Application building in Smalltalk
1981. On a day in September, while I was commuting by train to work, I read about the Smalltalk programing language Smalltalk in a Byte computer magazine. Amazingly, now, almost 40 years later, you can actually read that same Byte magazine here: https://archive.org/details/byte-magazine-1981-08
It was so amazing that while reading about Smalltalk I almost forgot to leave my train at the right station. It is not only just a programming language, rather, it is a complete programming environment. An interpreter with the flexibility even to change programming code on the fly and has an excellent debugger too.
However, it took a few decades until computers were fast enough to use Smalltalk for serious productive programming. Also, in the mean time, most Smalltalk versions have been greatly optimized. Today, in most cases, Smalltalk’s performance is no longer an issue.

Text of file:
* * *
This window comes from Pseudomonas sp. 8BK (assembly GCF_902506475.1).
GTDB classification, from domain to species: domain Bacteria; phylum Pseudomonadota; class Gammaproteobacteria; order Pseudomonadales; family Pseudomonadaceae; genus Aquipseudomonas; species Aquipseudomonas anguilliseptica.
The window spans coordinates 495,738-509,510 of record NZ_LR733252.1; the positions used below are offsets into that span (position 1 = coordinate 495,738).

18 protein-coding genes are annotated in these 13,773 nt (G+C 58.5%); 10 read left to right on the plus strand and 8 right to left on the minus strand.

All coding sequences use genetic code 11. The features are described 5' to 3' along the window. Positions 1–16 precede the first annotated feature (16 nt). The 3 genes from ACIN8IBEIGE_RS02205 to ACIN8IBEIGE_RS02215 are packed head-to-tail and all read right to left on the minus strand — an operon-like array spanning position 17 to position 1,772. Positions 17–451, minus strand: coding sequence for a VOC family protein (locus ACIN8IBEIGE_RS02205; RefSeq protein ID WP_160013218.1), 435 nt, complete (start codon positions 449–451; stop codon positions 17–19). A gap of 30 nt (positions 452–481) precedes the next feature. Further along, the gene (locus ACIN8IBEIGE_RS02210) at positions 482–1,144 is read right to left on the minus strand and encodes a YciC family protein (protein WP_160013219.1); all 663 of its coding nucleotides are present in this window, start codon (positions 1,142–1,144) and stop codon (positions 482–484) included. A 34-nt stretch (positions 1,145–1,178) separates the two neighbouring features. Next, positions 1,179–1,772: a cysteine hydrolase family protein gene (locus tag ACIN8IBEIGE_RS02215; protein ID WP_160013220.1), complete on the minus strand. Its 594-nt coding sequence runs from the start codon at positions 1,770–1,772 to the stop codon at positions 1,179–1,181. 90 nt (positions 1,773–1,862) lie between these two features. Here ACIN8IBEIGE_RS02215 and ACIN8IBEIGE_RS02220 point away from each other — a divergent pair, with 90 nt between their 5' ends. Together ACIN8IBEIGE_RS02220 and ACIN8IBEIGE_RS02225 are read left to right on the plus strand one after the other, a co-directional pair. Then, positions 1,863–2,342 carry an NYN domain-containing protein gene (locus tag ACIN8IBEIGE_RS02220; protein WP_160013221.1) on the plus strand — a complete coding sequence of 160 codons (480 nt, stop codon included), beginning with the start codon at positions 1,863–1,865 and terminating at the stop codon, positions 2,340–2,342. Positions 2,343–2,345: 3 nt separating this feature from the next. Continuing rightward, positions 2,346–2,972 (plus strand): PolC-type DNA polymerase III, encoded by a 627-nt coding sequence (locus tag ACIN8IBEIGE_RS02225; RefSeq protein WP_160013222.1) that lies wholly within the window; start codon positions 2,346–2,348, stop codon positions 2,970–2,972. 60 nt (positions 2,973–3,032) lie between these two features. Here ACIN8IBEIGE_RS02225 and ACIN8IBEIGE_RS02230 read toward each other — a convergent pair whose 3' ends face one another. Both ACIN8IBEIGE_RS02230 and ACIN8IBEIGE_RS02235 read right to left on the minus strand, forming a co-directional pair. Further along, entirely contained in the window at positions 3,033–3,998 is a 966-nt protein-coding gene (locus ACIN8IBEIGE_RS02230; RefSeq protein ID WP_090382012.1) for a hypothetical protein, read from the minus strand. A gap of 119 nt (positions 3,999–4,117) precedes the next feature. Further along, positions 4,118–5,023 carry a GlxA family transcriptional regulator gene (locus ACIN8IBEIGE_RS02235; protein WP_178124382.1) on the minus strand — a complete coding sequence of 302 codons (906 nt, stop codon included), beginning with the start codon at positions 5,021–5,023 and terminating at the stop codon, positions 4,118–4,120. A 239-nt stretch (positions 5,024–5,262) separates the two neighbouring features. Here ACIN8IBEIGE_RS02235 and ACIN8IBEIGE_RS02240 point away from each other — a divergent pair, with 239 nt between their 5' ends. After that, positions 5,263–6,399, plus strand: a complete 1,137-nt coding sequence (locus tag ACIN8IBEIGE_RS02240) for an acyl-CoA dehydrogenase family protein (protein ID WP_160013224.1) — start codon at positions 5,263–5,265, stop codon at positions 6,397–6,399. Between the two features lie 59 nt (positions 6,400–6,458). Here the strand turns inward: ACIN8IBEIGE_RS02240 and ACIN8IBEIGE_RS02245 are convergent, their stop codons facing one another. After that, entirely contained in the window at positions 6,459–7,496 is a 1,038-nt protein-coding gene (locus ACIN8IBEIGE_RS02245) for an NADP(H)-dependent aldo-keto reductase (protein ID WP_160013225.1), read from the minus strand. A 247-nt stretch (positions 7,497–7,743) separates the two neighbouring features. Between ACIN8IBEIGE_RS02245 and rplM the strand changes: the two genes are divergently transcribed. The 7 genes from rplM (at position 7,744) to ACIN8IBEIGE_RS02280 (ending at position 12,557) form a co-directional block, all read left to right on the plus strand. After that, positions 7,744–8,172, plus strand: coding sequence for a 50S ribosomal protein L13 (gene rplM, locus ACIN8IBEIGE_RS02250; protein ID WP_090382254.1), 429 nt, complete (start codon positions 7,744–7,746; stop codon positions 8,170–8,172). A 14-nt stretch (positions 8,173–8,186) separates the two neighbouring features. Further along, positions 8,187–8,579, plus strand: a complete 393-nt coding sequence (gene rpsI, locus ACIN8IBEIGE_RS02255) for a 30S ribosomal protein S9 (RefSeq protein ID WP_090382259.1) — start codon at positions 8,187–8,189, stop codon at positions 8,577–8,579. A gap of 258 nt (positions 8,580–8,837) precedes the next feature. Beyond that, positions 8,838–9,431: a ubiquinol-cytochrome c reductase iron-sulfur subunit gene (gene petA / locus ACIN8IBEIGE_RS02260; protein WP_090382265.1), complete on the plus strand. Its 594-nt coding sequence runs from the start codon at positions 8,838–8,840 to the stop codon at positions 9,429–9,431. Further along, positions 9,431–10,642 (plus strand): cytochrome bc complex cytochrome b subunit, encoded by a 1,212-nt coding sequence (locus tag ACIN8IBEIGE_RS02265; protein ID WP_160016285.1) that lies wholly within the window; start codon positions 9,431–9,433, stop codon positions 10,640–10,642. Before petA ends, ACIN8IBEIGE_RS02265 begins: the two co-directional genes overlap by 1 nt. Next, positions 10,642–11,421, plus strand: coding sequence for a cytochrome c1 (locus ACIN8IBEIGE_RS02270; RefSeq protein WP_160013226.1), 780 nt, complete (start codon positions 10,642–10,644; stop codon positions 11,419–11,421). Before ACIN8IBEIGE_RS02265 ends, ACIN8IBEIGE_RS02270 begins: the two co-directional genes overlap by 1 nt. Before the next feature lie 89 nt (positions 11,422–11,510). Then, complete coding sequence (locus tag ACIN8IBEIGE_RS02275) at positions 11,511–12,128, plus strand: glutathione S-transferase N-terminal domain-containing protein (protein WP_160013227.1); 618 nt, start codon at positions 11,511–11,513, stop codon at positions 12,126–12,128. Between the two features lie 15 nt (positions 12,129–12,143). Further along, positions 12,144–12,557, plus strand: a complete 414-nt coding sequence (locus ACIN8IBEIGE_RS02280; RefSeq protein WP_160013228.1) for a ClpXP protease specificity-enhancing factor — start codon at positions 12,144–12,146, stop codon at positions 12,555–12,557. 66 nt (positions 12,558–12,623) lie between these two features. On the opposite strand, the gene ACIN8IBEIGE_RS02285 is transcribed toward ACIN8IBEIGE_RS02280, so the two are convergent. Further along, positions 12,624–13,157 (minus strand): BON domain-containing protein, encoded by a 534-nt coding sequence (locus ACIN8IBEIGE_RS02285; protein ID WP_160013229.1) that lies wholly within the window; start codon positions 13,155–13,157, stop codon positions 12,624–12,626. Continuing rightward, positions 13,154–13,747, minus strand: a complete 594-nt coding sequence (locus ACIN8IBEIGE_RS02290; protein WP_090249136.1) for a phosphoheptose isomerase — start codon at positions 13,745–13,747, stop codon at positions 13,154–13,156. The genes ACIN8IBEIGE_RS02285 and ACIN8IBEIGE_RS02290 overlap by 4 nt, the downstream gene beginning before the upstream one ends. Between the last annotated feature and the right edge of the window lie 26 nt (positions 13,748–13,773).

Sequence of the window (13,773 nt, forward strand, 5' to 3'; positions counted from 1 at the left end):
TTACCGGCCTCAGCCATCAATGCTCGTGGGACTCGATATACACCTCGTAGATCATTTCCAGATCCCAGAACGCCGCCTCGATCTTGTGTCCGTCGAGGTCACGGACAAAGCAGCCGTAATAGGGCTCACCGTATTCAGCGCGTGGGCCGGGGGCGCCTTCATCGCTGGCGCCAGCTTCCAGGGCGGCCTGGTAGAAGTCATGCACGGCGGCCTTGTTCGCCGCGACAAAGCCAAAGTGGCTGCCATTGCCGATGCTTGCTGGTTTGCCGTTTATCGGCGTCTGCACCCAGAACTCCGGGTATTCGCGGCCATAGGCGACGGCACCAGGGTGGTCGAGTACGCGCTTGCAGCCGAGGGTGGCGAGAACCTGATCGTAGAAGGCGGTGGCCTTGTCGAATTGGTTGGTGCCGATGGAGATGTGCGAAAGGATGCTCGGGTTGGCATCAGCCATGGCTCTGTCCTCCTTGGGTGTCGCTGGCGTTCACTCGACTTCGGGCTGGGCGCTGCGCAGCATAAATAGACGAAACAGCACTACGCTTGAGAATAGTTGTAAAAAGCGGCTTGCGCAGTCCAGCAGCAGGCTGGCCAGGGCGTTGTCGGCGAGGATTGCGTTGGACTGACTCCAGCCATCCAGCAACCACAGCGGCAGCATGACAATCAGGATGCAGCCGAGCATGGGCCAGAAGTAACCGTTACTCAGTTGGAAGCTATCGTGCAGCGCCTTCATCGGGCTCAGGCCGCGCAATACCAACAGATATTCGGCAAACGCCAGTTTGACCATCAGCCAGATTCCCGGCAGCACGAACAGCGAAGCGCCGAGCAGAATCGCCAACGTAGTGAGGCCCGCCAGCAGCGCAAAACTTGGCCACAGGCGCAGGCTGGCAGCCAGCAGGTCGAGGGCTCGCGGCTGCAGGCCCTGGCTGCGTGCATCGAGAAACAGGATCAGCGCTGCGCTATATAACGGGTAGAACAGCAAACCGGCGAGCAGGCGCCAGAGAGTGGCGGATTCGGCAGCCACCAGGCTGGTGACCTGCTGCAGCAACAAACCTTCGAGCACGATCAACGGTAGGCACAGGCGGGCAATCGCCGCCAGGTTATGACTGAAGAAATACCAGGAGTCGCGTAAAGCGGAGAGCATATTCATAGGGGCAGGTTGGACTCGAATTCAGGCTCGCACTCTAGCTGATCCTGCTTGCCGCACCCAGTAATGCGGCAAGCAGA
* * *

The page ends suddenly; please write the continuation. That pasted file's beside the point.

At that time however, due to limited hardware, Smalltalk was not a realistic option, it was simply too slow. Instead, Java took over the world, copying Object Oriented Programming (OOP) principles from Smalltalk. OOP is also available in Pascal (Delphi), C++, C#, and other programming languages, more or less copied on top of it. Also, the latter are all statically compiled languages. So all changes require an often tedious edit-compile-test cycle. It was still the only way in all those years to make applications with an acceptable level of performance. Smalltalk had to wait.
But today all advantages and the full power of Smalltalk are available to anyone.
Here is a screenshot of the Pharo Smalltalk IDE
Pharo Smalltalk can be dowloaded for free at www.pharo.org.